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New names, new faces, new chapter for U.S. at Solheim Cup

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GLENEAGLES, Scotland – Ladbrokes didn’t change the betting line for this week’s Solheim Cup with Tuesday’s news that yet another American star won’t be teeing it up in the matches.

They aren’t listing it as the lambs against the wolves just yet.

In fact, in what may be the week’s first upset, the Americans remained the favorites across all the prominent British bookmaking sites.

With former world No. 1 Stacy Lewis withdrawing from the U.S. team because of back pain, Ally McDonald is stepping in as an alternate, giving the Americans another rookie in their ranks. That’s six now, meaning half of U.S. captain Juli Inkster’s team has never played in a Solheim Cup. That’s more “rookies” than the Americans have fielded since the inaugural matches in 1990, when everyone was a first-timer.

Ladbrokes makes the Americans 8/15 favorites even though they’re playing on the road, in Scotland, the birthplace of golf, where the most star-studded American teams have never won a Solheim Cup.

The United States is 0-2 here.

“That’s why I’m surprised the Americans are such strong favorites,” said Laura Davies, the winningest European Solheim Cup player ever and a vice captain this week.

Nine of Inkster’s 12 players have never played a Solheim Cup overseas.

“I just think home soil outweighs most things,” Davies said. “We haven't won away from home much, but we've done most of our winning on European soil, and that has such a huge bearing.”

Solheim Cup capsules: Meet Team USA

Here's a closer look at the U.S. Solheim Cup team that will compete Friday-Sunday at Gleneagles.

The Solheim Cup was a “Who’s Who” of American women in golf when it was launched 29 years ago.

This week, it’s more like: “Who the hell are these women?”

For casual fans who don’t follow the LPGA week to week but like to tune in to see the patriotic nature of the biennial international team event, there are a lot of names they likely won’t know outside Lexi Thompson and Morgan Pressel, who built reputations outside golf’s niche, in history-making feats as teen phenoms.

This American team isn’t loaded with a lot of proven winners.

It’s the nature of today’s Asian-dominated game.


Articles and videos from the 16th Solheim Cup


Back in ’92, the American team going to Scotland for the first time combined to win 146 LPGA titles and 21 majors.

The Americans that won in Iowa just two years ago combined to win 64 LPGA titles and 11 majors.

This year’s Americans?

They’ve won 25 LPGA titles and three majors.

The Europeans don’t just have the “home-field advantage.” They have a lot more Solheim Cup experience.

Solheim Cup capsules: Meet Team Europe

Here's a closer look at the European Solheim Cup team that will compete Friday-Sunday at Gleneagles.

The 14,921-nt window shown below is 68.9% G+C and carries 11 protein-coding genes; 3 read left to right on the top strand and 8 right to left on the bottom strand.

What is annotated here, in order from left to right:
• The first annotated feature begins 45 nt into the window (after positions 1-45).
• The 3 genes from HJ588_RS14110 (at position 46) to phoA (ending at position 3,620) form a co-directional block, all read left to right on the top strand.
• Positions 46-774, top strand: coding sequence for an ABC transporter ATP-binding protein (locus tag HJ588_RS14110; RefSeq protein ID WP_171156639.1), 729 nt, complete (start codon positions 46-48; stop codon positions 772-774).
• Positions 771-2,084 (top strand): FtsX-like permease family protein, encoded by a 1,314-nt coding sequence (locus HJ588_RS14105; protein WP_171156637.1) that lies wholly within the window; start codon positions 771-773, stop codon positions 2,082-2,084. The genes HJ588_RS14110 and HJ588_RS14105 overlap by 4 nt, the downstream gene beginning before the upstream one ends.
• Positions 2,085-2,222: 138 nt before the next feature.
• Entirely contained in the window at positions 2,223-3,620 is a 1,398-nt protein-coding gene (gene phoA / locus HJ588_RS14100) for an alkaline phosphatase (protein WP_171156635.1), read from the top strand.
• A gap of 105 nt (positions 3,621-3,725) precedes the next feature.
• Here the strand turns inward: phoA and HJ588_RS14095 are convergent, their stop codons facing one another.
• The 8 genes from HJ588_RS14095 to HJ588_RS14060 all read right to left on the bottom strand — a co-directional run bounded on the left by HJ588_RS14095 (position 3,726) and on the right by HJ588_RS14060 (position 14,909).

European captain Catriona Matthew’s team has combined to win 59 Solheim Cup matches.

The Americans have combined to win 24.

“We are probably, definitely ... the underdogs,” Inkster said when the American team was being finalized at the CP Women’s Open. “But we’ve got nothing to lose if we can go over there and give it our best shot and see what happens.”

Yes, these Americans don’t have the star power other teams have had in the past, but Inkster likes what she sees with all of this youth. She likes what she sees possible.

“I really like the makeup of my team,” Inkster said. “They may be unseasoned, but I think they’re seasoned. I think they can handle it.”

Thompson, Pressel, Jessica Korda and her sister, Nelly, Danielle Kang and Lizette Salas form the nucleus of this year’s team. Marina Alex, Angel Yin, Megan Khang, Brittany Altomare, Annie Park and McDonald are still working to make their names, and this week’s a perfect stage for them to do that.

“It’s a whole new team,” Inkster told European media last week. “I only have a couple who have played more than one Solheim Cup. So, I have a question mark on how they are going to respond to playing in Scotland, in front of those crowds. There’s a lot up in the air. The weather is such a huge factor in everything. It depends on how they handle it.

“I think they have courage to do that. I love the spirit of my team. They’re quiet, but they are confident, and we’ll just have to see how it plays out. We could get creamed or we could make a match of it.”

One thing seems certain: If the Americans follow their captain’s lead, they won’t be playing scared. Inkster isn’t worrying about her rookies this week, and she isn’t looking to protect them by making sure they’re paired with veterans.

“They've got to grow up sometime,” Inkster said. “Everybody’s a rookie once. I just happen to have six of them. So, we're just going to throw them out there.”

Inkster won 31 LPGA titles and seven majors with that fearless attitude. Really, she says over and over, it’s golf. So, have fun with it.

“We're all excited to see how they do out there, because it's a crapshoot,” Inkster said. “They could play great, or they could not play great. But it's a team event, and we're really excited to have them on our team and watch them play.”